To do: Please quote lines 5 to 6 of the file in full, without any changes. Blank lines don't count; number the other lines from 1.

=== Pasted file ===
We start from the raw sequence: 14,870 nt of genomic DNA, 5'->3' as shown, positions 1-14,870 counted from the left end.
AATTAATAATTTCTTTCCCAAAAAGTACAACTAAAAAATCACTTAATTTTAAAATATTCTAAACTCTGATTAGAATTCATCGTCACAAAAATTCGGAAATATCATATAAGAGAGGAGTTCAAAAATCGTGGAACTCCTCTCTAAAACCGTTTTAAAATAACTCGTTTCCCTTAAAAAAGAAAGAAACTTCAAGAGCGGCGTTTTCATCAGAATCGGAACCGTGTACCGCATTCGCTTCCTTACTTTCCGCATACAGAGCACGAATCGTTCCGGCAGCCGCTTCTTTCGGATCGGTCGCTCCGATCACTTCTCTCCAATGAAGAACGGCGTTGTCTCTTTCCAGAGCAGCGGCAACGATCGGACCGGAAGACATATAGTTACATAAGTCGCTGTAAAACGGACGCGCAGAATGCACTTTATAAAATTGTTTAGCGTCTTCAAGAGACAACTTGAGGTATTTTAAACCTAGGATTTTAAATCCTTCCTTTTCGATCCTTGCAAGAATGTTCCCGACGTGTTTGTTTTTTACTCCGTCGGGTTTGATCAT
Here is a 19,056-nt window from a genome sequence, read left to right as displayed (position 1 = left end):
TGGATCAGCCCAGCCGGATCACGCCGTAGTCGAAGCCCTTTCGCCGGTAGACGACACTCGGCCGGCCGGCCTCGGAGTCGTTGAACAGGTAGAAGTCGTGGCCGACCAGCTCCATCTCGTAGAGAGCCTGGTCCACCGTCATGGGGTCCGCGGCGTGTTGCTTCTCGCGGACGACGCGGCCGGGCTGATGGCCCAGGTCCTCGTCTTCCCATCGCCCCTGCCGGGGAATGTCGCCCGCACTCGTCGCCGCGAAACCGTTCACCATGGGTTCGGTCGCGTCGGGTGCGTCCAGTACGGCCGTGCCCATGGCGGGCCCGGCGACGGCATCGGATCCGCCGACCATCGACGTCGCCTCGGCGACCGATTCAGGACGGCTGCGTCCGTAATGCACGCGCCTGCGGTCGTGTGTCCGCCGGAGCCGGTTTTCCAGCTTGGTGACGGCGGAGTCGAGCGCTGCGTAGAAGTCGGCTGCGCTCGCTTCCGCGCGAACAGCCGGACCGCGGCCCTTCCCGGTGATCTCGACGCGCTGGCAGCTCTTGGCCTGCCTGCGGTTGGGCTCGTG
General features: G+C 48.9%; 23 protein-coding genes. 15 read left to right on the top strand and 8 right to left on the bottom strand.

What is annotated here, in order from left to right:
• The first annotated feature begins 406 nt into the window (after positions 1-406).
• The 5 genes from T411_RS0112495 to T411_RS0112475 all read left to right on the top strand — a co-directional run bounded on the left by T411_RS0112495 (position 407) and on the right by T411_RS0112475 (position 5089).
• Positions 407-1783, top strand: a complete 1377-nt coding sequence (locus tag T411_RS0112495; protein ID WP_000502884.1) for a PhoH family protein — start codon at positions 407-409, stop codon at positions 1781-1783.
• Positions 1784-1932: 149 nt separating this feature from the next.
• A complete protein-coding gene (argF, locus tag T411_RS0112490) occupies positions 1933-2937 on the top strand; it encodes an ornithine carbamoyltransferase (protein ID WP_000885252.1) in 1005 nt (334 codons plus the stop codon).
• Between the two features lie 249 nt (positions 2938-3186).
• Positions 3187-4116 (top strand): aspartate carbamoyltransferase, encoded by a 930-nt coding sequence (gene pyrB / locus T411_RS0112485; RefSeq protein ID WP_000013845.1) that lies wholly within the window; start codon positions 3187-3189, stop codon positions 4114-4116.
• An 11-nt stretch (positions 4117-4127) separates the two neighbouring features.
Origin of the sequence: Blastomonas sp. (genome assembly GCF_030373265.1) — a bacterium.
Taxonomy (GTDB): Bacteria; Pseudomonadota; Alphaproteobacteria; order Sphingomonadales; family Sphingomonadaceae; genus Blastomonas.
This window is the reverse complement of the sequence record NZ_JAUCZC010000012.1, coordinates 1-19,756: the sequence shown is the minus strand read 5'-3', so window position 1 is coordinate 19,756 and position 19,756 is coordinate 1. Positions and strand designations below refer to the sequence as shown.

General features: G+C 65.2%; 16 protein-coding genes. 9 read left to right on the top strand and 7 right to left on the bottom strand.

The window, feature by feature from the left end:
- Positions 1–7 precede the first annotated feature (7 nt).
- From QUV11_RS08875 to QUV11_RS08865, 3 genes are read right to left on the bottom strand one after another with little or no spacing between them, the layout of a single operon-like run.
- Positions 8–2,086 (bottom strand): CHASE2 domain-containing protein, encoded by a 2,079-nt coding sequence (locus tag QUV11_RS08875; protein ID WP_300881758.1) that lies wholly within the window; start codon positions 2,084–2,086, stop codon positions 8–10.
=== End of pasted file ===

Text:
General features: G+C 48.9%; 23 protein-coding genes. 15 read left to right on the top strand and 8 right to left on the bottom strand.

What is annotated here, in order from left to right: